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Bedside US in the diagnosis of Rib Fractures

Three Part Question

In [patients who present to the emergency department with blunt thoracic trauma], how accurate is [bedside ultrasound] compared to [standard chest x-rays] in the [diagnosis of rib fractures]?

Clinical Scenario

-A 35 y/o male presents to the ER following a low speed MVA. Patient was a restrained driver hit on the front passenger side while turning into a parking lot. He had no LOC and was able to ambulate following the accident. He presents with chest pain on the right and pain with inspiration. Patient is GCS 15 on arrival with HR 88, BP 145/75, RR 18, O2 sat 97% RA, T 37.

Search Strategy

Medline 1966-05/17 using PubMed, Cochrane Library (2017), and Embase

[(Ultrasonics or ultrasound or ultrasonography) AND (rib fracture or thoracic injury or chest trauma)]. Limit to English language

Search Outcome

166 studies were identified; only one trial investigated bedside ultrasound performed by emergency clinicians.

Relevant Paper(s)

Author, date and country Patient group Study type (level of evidence) Outcomes Key results Study Weaknesses
Elizabeth Lalande, Chantal Guimont, Marcel Edmond, Marc Charles Parent, Claude Topping, Brice Lion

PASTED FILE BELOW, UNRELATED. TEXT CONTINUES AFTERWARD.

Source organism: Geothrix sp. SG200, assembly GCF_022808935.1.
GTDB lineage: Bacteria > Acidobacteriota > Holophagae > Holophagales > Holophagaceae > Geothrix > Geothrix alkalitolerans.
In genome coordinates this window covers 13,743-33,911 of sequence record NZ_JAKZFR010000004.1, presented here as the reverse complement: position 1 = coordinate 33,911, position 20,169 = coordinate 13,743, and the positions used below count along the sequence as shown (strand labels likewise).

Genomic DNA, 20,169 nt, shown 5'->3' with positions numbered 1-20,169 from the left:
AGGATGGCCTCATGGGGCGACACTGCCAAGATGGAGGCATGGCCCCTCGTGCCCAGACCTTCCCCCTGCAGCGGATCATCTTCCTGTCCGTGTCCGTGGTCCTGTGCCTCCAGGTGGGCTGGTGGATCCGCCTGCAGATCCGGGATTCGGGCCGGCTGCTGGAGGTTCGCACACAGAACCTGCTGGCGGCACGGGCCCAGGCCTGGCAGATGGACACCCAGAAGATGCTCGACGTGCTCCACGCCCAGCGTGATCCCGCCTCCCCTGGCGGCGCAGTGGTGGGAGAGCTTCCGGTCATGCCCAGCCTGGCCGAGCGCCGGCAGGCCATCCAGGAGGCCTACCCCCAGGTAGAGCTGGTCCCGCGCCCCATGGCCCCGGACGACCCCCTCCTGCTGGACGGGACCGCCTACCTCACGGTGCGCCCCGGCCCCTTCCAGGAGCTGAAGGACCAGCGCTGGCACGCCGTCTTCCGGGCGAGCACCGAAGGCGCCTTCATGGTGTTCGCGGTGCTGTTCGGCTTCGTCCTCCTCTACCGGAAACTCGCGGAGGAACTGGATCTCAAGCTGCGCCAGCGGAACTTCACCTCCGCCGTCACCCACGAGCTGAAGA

Convenience sample of 96 total patients. -Adults, aged 18 and older, presenting to the emergency department after sustaining blunt thoracic t rauma and with clinical suspicion of rib fractures. -Exclusions: -greater than 96 hours post trauma -hemodynamic instability -GCS 14 or less -with other significant traumatic injuryInvestigational study65% of EP concluded that PoCUS was a feasible option for diagnosing rib fractures with a VAS of 63. PoCUS is a feasible option in the diagnosis of rib fractures in EP patients.1. Patients were included based on physician suspicion of rib fractures following blunt thoracic trauma. Thus, it seems patients were not randomized. This was a convenience sample. 2. Results were not compared to a gold standard — neither US or Xray are gold standard. CT thorax is gold standard, but results of US and Xray were not compared to CT results on patients included in the study. 3. US is operator dependent and the EPs included had no prior experience with US for diagnosis of rib fractures (they did have at least 9 years of US experience however).
15% of PoCUS were limited by patient discomfort.Patient discomfort was the largest limiting factor in PoCUS.
29% of patients were diagnosed with rib fractures by PoCUS, not seen on CXR.PoCUS is able to detect rib fractures not seen by CXR.
11 of 65 patients had rib fractures diagnosed with CXR, not seen on PoCUS.PoCUS is not 100% reliable in detection of rib fractures.

Clinical Bottom Line

In patients who present to the emergency department with blunt thoracic trauma, PoCUS is a feasible technique for identifying rib fractures when compared to standard chest X-ray.


  1. Elizabeth Lalande, Chantal Guimont, Marcel Edmond, Marc Charles Parent, Claude Topping, Brice Lion Feasibility of emergency department point-of-care ultrasound for rib fracture diagnosis in minor thoracic injury. Cambridge University Press 2016, 1-7